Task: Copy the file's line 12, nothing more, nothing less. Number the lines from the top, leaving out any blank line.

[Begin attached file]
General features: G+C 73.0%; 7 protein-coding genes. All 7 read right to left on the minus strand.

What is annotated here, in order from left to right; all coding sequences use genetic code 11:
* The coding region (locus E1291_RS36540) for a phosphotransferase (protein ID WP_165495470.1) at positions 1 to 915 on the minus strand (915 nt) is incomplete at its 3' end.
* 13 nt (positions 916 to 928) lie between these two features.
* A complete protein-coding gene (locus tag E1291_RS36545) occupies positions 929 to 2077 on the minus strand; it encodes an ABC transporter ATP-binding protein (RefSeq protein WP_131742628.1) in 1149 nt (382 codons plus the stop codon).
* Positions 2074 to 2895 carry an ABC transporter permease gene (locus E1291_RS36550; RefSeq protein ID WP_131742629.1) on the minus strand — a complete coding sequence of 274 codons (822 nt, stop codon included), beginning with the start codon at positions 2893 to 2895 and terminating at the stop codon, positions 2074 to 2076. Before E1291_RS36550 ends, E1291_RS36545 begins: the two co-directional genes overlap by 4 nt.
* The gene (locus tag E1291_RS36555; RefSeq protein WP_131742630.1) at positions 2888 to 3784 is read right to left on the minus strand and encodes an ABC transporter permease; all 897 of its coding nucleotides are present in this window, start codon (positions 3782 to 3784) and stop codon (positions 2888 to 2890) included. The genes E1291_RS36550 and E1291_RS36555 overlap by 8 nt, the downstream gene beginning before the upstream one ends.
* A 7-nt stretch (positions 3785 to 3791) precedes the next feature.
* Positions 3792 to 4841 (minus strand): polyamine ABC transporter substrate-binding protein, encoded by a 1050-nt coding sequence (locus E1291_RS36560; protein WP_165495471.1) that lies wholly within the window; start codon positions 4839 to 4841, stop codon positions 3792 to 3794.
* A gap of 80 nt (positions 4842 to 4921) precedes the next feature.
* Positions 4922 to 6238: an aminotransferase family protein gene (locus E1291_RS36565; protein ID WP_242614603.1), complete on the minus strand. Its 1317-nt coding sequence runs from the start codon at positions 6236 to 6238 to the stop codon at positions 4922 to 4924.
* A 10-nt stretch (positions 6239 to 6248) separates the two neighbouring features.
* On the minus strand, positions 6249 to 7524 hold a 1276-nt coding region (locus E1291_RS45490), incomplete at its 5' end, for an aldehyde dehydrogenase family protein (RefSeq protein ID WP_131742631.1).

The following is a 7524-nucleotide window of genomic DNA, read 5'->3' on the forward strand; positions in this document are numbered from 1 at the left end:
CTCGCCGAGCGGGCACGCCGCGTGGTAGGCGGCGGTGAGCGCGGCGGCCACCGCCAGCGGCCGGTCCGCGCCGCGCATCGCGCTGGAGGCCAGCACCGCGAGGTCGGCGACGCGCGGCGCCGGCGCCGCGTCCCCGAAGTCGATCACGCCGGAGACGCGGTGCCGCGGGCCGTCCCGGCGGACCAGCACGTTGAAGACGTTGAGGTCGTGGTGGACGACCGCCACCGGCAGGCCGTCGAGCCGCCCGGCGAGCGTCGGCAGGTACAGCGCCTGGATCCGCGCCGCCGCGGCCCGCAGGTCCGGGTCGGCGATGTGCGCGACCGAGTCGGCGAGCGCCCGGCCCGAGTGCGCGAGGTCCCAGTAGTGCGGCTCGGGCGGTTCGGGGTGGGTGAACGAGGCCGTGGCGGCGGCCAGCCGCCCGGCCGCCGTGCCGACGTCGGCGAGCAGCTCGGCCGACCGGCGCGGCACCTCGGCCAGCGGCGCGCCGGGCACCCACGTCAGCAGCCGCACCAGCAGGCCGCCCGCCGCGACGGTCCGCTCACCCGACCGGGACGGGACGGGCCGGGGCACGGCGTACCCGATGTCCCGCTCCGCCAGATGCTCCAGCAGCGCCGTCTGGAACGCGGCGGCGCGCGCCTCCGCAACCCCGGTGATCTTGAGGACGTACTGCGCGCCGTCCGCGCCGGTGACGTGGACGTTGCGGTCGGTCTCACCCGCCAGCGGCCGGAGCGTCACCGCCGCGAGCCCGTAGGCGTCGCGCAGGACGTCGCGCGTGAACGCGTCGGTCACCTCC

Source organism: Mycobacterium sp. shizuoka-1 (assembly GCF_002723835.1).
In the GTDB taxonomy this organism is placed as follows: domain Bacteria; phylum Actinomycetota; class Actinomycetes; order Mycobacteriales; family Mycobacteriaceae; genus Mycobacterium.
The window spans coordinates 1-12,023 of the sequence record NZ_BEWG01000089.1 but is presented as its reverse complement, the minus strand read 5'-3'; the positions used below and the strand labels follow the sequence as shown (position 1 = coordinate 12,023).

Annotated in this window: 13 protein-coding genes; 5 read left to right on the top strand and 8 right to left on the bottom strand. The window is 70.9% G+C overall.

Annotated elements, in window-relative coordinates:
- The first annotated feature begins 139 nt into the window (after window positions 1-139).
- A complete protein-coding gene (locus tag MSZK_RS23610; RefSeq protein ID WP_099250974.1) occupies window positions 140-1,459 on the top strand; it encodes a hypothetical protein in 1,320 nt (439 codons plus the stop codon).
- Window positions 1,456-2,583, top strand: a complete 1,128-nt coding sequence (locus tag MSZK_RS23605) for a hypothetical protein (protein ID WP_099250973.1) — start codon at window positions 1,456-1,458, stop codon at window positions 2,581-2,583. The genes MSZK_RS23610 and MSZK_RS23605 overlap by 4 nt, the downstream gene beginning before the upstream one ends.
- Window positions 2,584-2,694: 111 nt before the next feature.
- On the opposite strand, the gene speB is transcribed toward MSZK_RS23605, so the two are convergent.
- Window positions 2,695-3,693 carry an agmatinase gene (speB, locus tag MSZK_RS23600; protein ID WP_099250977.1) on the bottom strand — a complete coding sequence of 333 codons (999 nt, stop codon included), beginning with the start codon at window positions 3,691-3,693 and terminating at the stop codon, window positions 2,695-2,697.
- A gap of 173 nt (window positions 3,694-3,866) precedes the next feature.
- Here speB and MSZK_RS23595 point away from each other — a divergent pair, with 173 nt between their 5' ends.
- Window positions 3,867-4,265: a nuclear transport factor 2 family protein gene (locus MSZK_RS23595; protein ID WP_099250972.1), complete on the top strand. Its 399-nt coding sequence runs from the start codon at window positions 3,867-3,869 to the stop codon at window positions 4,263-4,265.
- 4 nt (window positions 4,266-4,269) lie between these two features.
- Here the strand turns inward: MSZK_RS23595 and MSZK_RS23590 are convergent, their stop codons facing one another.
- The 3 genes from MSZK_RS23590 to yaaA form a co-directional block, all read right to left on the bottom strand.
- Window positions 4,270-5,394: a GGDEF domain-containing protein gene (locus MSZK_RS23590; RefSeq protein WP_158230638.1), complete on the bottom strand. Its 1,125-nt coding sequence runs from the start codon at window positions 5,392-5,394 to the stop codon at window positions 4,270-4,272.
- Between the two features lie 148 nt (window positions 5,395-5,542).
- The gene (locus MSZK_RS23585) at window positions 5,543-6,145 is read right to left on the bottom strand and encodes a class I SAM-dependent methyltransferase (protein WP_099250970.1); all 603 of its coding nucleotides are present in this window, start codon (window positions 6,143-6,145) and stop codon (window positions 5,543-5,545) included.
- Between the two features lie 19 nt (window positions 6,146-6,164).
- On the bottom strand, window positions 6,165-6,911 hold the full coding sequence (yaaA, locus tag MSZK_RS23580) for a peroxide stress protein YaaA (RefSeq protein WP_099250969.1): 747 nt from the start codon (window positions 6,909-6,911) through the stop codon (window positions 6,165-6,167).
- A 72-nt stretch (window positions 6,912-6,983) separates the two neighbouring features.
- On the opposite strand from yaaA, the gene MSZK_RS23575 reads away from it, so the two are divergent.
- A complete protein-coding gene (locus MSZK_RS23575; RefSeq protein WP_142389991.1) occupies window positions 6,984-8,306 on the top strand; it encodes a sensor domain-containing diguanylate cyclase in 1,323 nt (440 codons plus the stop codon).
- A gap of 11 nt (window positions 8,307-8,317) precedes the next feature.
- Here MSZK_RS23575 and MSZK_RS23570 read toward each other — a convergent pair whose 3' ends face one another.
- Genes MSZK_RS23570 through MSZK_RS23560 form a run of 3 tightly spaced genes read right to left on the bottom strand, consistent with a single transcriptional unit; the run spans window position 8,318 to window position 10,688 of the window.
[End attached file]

* A 10-nt stretch (positions 6239 to 6248) separates the two neighbouring features.